Myanmar security forces arrested actor Paing Takhon on Thursday as part of a growing crackdown on celebrities who have supported nationwide anti-coup protests.
Takhon, an actor and model, is popular in both Myanmar and across the border in Thailand. He had been participating in the anti-coup protests both in person at rallies and by posting on his social media.
The actor had reportedly demanded the release of detained civilian leader Aung San Suu Kyi and condemned the military coup in an online post which has since been taken down.
His sister, Thi Thi Lwin, said he was detained by the military at their parents’ house in Yangon where he had been staying while unwell.
She said about 50 soldiers came with eight military trucks to arrest him and that the family did not know where he had been taken. He had been suffering from malaria and has a heart condition, she said.
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Takhon is the latest celebrity to be detained, as the military has stepped up its activities against some of the country’s most prominent young stars and influencers for supporting protests against its seizure of power on 1 February.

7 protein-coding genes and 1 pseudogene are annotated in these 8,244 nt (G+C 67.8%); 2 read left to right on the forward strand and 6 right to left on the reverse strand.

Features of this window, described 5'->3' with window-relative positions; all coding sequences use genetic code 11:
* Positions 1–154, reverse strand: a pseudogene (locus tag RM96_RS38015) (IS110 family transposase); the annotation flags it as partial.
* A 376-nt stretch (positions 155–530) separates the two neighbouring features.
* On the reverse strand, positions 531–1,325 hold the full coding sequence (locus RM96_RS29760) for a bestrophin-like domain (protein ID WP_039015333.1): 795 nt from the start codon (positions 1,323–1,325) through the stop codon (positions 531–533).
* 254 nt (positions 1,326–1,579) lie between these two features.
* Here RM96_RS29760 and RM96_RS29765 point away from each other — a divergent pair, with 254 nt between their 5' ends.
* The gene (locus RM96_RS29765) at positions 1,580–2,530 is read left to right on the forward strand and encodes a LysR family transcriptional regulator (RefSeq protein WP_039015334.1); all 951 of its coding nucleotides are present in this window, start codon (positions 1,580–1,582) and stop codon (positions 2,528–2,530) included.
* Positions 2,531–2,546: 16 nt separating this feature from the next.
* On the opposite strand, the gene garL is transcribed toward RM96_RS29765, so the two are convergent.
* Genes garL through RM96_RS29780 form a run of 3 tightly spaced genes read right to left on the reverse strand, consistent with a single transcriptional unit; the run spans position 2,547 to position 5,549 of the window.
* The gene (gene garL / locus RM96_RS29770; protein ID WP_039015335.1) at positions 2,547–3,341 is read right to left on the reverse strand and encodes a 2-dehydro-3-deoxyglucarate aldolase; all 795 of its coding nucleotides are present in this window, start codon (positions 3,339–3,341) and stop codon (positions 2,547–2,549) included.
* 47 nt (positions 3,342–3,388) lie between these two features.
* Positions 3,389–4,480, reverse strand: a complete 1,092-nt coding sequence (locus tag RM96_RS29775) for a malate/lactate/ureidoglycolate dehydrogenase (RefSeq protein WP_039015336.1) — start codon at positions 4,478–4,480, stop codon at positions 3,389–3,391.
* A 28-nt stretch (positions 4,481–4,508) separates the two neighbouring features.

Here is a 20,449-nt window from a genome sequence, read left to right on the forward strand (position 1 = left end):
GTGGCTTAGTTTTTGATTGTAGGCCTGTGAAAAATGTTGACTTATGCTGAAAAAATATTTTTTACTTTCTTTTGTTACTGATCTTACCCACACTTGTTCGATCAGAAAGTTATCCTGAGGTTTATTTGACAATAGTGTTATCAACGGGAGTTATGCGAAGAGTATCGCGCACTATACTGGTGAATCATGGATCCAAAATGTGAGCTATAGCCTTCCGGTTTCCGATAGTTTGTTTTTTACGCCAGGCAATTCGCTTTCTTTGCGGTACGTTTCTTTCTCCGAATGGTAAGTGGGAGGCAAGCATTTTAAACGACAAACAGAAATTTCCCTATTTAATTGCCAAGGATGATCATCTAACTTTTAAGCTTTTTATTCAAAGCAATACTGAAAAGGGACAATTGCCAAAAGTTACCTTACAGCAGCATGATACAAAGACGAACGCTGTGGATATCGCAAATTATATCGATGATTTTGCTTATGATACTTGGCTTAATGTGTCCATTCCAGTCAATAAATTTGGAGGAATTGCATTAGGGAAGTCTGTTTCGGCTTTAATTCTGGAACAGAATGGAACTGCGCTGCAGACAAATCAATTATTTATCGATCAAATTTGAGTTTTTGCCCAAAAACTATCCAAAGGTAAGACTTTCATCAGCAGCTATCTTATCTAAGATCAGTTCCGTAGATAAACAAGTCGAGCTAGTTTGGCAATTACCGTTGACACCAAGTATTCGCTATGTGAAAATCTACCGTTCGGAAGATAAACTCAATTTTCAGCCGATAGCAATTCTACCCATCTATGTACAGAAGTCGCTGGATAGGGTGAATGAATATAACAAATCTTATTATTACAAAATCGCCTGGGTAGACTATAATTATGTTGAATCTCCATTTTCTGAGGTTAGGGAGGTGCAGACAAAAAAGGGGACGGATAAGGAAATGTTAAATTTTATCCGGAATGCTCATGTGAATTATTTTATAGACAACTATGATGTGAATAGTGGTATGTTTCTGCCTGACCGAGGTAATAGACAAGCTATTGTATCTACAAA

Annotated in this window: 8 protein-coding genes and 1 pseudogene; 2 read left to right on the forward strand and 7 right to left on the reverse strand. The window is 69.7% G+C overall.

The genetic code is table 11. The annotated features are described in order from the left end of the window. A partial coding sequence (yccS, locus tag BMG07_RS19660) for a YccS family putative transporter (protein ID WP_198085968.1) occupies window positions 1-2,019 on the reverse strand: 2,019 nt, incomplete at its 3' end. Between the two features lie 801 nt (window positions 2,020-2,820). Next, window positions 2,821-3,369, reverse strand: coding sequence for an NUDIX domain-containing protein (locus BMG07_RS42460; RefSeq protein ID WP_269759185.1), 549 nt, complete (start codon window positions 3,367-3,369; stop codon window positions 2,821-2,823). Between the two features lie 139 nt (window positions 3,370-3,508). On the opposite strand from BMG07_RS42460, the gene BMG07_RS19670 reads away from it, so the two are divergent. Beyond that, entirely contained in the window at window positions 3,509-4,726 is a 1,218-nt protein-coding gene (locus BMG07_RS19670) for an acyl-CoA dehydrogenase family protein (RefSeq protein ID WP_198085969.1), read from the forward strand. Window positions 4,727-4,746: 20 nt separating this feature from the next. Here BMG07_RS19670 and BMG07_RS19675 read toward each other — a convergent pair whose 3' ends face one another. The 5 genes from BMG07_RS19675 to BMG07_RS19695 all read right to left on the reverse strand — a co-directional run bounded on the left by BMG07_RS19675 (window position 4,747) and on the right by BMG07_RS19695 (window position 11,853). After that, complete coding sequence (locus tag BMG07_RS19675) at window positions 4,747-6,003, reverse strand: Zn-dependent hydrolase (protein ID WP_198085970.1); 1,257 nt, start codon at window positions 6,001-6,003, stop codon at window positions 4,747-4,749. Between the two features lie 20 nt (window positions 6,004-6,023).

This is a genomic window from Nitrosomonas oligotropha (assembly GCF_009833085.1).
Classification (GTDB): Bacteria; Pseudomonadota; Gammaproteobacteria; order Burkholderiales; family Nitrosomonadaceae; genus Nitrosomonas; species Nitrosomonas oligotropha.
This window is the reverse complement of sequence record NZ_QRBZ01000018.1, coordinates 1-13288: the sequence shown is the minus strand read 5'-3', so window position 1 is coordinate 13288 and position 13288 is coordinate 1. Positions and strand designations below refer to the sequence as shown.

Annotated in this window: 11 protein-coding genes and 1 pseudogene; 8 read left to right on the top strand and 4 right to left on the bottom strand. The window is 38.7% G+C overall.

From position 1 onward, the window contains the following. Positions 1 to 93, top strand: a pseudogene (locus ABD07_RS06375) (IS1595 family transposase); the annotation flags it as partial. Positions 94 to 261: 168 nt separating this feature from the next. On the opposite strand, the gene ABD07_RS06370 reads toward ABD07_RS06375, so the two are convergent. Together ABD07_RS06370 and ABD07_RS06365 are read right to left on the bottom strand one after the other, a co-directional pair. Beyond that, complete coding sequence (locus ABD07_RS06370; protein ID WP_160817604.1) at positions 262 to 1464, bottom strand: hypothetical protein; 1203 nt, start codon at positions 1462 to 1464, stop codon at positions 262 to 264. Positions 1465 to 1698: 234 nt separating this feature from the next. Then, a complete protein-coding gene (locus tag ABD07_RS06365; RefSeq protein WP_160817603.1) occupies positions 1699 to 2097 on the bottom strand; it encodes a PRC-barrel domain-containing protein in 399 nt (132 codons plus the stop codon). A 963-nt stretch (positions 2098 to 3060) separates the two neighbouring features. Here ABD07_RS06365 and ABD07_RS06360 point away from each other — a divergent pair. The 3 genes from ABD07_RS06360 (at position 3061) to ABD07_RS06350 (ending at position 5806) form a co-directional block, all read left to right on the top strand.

Security forces arrested the country’s best-known comedian Zarganar this week from his home in Yangon. It was not immediately clear with what he has been charged.
In the past week, the junta has issued arrest warrants for at least 60 people including actors, musicians and those in the fields of literature and theatrical arts for spreading information that it says undermines the stability of the country.
Beauty pageant winner Han Lay also spoke out against the coup at an event in Thailand and appealed for international help to re-establish democracy in her country.
Protests have been widespread after the military coup ousted Ms Suu Kyi from power. The Assistance Association for Political Prisoners said on Wednesday that nearly 600 civilians have been killed by the security forces since February and 2,847 were in detention.
While senior members of Ms Suu Kyi’s political party largely remain under house arrest, some other officials have risked their positions to speak out in the name of democracy. They include the ambassador to Britain who was locked out of his embassy in London on Wednesday by its military attache.
Kyaw Zwar Minn had called for the release of Ms Suu Kyi but insisted he took a “middle ground” over the coup. Nonetheless, the junta government said his position as ambassador had now been “terminated”. He has urged Britain not to recognise the military’s representatives in London and to send them back to Myanmar.
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